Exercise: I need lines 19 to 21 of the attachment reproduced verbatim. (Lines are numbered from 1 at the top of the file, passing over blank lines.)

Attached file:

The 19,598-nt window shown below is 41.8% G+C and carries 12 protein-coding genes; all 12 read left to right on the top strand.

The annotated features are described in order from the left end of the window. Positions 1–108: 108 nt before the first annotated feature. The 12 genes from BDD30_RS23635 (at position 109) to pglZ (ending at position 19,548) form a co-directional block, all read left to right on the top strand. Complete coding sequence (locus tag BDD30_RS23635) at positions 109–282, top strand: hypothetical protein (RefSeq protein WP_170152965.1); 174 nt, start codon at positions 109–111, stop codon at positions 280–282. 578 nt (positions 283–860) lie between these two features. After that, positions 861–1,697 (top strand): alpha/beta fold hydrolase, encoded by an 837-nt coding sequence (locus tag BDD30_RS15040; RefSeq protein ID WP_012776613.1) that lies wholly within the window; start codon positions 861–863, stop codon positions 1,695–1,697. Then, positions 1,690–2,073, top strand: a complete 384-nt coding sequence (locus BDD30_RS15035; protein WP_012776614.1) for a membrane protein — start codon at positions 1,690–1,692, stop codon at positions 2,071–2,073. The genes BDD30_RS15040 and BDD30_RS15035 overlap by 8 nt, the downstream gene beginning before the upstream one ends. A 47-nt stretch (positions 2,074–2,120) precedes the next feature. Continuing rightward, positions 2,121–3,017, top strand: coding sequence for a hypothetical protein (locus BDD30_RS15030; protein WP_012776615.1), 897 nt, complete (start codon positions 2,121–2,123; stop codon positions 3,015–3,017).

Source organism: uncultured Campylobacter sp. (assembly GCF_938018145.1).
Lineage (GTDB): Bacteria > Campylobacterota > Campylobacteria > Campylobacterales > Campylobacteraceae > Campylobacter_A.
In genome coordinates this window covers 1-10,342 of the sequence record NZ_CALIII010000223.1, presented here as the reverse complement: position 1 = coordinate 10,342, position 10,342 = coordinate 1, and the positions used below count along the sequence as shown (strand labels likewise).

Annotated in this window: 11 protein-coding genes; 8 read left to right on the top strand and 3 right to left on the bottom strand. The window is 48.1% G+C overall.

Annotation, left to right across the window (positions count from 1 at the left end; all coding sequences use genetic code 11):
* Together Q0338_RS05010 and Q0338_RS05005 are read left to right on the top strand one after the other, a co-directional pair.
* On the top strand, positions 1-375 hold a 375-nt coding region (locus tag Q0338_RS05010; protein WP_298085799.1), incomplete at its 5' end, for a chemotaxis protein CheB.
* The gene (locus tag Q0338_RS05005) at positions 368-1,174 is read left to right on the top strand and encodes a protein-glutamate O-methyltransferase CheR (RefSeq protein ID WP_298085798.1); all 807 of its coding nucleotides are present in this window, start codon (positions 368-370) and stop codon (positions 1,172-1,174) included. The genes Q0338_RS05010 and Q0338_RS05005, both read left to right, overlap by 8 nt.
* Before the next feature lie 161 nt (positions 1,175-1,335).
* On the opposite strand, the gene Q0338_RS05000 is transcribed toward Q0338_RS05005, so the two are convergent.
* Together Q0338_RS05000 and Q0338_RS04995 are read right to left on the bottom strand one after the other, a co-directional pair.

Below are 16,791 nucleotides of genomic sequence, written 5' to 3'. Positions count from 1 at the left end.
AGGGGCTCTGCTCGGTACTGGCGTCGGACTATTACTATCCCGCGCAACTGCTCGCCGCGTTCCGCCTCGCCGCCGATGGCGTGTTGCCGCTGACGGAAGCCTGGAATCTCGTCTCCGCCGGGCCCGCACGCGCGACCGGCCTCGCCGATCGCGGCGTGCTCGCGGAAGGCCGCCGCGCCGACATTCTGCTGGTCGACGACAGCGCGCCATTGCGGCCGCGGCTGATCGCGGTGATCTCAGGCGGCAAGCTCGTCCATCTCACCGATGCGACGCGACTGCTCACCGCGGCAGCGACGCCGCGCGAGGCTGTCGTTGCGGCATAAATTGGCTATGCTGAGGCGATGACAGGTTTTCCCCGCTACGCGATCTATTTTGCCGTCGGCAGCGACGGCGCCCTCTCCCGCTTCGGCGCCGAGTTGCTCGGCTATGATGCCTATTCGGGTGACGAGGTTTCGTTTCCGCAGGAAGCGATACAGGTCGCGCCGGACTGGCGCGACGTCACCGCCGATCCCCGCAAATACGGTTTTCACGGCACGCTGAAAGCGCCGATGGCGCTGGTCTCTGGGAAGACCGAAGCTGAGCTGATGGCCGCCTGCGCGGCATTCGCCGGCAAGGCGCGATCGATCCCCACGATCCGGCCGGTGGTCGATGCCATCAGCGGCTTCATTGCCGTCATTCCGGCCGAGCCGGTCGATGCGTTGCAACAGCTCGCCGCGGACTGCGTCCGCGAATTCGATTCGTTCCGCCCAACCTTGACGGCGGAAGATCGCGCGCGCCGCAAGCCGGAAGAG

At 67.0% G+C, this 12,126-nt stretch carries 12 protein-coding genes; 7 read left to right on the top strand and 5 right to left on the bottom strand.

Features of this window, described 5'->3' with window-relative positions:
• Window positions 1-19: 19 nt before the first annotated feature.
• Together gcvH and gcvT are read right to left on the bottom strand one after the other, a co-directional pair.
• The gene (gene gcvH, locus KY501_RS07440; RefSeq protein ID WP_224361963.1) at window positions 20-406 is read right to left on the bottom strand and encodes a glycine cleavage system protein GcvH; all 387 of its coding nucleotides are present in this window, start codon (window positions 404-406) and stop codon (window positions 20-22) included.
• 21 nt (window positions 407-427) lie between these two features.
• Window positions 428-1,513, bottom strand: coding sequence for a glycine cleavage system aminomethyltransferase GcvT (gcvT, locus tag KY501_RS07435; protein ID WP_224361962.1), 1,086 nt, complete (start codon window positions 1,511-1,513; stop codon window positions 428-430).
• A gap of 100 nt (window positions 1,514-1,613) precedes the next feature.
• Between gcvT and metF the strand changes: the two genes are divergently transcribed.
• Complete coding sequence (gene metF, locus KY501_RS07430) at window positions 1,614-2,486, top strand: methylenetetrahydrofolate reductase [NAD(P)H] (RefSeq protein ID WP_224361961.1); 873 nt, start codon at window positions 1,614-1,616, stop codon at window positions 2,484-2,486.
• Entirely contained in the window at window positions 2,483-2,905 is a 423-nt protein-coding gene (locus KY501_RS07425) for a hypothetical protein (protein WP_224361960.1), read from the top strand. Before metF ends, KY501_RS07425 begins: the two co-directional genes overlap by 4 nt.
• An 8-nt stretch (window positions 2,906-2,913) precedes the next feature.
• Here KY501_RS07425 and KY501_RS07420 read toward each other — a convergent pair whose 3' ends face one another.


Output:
• Together gcvH and gcvT are read right to left on the bottom strand one after the other, a co-directional pair.
• The gene (gene gcvH, locus KY501_RS07440; RefSeq protein ID WP_224361963.1) at window positions 20-406 is read right to left on the bottom strand and encodes a glycine cleavage system protein GcvH; all 387 of its coding nucleotides are present in this window, start codon (window positions 404-406) and stop codon (window positions 20-22) included.
• 21 nt (window positions 407-427) lie between these two features.